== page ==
It's hard to believeÂ it's been 11 years sinceÂ terrorists attackedÂ the World Trade Center, the Pentagon, and Flight 93Â over Shanksville, Pa.
September 11, 2001 changed everybody forever, as it robbed the nation of our collective innocence, while also harshly reminding us that even the United States isn't immune to acts of war on its own soil.
But 9/11 also brought out the very best in U.S. citizens and entire communities, namely those who shortly after the attacks went to the World Trade Center to recover the deceased, save the living, and help out any way they could.
Sadly, in exchange for their altruism many of the volunteers contracted various Â illnesses, including respiratory sicknesses, post-traumatic stress disorder and even certain types of cancers.
According to Dr. David Prezant, New York City Fire Department's chief medical officer, there were 263 cases of cancer among the men who went to the World Trade Center in the days, months and years after the attacks, and that number has surely increased since his 2011 report.
Dr. Prezant, along with researchers from Montefiore Medical Center and Yeshiva University also found theÂ male respondersÂ were atÂ a high risks of developing prostate cancer, non-Hodgkin's lymphoma and thyroid cancer. And tragically, cancer patients weren't able to receive funding for medical treatment until just this week.
Feds finally act
The National Institute for Occupational Safety (NIOSH),Â a part of the federal government, approved the addition of cancer to the list of covered illnesses, so first responders and other volunteers can be assisted both financially and medically.
In total there were 14 types of cancers added to the James Zadroga 9/11 Health and Compensation Act, which wasÂ signed by President Obama in 2010 and named after a New York City police officer who passed away from a respiratory disease after joining the recovery efforts at ground zero.Â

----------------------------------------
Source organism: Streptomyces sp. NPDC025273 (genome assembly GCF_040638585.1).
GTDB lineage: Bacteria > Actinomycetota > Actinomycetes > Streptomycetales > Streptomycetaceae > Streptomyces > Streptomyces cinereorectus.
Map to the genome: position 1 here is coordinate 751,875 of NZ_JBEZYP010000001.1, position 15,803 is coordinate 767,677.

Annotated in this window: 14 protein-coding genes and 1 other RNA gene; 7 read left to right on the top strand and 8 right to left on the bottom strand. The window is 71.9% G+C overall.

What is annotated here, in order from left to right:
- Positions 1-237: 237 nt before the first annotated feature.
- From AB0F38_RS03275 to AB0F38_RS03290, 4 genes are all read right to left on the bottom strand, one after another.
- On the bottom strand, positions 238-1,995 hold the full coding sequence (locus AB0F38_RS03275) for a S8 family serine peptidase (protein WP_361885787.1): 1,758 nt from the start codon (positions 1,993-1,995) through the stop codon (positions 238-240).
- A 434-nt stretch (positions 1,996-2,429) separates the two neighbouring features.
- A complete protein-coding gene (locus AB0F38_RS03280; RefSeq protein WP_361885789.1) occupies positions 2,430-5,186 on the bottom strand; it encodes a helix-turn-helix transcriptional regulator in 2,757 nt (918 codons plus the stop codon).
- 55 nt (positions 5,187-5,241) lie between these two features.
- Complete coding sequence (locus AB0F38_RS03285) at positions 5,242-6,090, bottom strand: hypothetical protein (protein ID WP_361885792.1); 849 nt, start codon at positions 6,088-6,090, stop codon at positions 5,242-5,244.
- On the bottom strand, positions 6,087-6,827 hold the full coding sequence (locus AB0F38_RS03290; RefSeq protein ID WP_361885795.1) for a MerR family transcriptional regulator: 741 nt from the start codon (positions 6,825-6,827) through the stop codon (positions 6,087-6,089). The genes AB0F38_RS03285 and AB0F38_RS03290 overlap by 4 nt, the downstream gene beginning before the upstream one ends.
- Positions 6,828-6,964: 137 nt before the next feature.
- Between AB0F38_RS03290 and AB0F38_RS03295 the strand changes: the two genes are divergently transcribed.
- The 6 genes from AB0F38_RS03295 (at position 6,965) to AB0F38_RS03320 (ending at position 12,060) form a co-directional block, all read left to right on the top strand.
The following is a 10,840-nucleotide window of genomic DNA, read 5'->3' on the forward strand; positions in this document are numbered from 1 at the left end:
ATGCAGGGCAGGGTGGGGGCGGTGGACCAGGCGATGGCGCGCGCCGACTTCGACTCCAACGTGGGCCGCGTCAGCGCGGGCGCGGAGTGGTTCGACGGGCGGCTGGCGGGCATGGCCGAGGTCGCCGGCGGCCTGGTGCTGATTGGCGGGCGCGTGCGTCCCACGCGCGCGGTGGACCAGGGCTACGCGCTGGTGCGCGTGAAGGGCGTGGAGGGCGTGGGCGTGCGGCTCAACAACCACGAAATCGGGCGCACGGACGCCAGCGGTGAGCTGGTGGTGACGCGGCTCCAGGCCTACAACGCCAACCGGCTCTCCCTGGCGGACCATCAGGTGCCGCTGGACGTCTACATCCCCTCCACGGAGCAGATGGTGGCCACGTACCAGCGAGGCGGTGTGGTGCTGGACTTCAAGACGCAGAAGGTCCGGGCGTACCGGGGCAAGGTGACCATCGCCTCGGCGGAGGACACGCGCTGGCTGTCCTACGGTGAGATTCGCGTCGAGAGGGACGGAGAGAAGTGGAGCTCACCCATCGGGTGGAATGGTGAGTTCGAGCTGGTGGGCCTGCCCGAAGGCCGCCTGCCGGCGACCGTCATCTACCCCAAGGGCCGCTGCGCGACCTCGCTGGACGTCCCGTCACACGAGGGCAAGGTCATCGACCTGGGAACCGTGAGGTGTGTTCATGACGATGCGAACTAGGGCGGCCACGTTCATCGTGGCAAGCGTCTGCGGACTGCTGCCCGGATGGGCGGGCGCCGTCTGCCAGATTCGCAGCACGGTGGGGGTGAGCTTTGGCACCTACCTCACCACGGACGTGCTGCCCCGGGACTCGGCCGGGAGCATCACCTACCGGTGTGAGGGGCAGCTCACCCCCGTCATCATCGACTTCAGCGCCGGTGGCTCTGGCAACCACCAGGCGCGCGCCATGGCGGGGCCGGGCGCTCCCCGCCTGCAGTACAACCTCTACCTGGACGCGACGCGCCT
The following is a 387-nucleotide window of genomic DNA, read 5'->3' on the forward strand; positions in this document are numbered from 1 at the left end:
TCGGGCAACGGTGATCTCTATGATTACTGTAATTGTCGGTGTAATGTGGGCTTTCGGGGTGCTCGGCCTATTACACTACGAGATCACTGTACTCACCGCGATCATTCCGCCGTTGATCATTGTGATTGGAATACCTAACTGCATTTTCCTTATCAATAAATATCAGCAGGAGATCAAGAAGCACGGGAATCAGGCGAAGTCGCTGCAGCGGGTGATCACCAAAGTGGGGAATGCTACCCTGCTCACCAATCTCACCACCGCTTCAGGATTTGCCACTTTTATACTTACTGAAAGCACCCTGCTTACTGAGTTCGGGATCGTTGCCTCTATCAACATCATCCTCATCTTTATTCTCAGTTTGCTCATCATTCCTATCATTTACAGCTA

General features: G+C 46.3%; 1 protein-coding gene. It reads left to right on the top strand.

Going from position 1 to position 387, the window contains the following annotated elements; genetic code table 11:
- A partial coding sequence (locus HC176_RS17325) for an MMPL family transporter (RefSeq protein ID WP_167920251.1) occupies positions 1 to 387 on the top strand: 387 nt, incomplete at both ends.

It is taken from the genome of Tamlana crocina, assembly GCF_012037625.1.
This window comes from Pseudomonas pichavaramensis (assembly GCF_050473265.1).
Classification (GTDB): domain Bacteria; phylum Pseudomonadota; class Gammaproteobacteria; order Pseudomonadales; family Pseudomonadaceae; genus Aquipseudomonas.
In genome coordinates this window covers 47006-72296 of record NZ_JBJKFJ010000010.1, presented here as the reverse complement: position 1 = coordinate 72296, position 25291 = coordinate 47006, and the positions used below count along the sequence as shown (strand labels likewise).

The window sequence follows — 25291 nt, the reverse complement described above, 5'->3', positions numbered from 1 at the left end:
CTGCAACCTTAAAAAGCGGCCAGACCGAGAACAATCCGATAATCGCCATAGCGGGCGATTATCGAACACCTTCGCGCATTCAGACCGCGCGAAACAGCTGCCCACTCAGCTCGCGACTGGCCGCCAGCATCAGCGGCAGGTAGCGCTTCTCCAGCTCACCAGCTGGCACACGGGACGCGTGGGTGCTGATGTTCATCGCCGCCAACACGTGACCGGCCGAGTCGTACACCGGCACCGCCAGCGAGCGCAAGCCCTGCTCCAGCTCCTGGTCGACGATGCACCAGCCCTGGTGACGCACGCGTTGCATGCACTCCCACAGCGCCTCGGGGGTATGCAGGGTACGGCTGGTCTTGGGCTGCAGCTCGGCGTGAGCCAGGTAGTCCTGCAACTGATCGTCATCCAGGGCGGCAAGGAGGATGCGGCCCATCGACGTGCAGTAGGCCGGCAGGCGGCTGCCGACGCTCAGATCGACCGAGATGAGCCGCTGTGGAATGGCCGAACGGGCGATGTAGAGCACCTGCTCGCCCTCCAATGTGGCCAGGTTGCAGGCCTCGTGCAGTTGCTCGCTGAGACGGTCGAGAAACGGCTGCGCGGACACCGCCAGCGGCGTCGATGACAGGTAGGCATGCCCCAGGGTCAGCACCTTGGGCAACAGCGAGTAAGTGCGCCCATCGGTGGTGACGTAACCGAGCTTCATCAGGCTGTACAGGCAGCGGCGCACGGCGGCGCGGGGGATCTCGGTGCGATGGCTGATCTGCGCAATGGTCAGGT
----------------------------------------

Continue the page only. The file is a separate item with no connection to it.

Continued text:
Until now, cancer wasn't included in the compensation act since the government saw no direct scientific link between being a first responder and developing cancer, and many including Prezant and his colleagues opposed the ruling at the time.
"An association between World Trade Center exposure and cancer is biologically plausible," said Prezant andÂ his research team back in 2011 in a statement. "Because some contaminants in the WTC dust, such as polycyclic aromatic hydrocarbons, polychlorinated biphenyls, and dioxins, are known carcinogens. Continued follow-up will be important and should include cancer screening and prevention strategies."
According to the New York Post, nearly 400 ground zero volunteers and those living near the World Trade Center have died since September 11, which makes it baffling why the addition of cancer was not added to the compensation act until this month.
Many still worried
Although some of those suffering from 9/11 illnesses are relieved about cancer finallyÂ being added, many still worry if they'll receive the proper funding needed to stay afloat among increasing medical costs and treatments.
Last week New York City officials said they will make sure assistance doesn't stop at just amending the Zadroga Act, but they'll also ensure it successfully covers the necessary care expenses.
"We fought long and hard to make sure that our 9/11 heroes suffering from cancers obtained from their work at ground zero get the help they deserve, said US. Senators Charles Schumer and Kirsten Gillibrand in a statement.
"Today's announcement is a huge step forward that will provide justice and support to so many who are now suffering from cancer and other illnesses. We will press on with advocates, the community, and our partners in government, to ensure that all those who suffered harm from 9/11 and its aftermath get the access to the program they so desperately need," the statement read.
As of now almost 20,000 people can use the Zadroga Act for medical treatment, and a total of $4.3 billion has been used to treat those suffering 9/11 illnesses.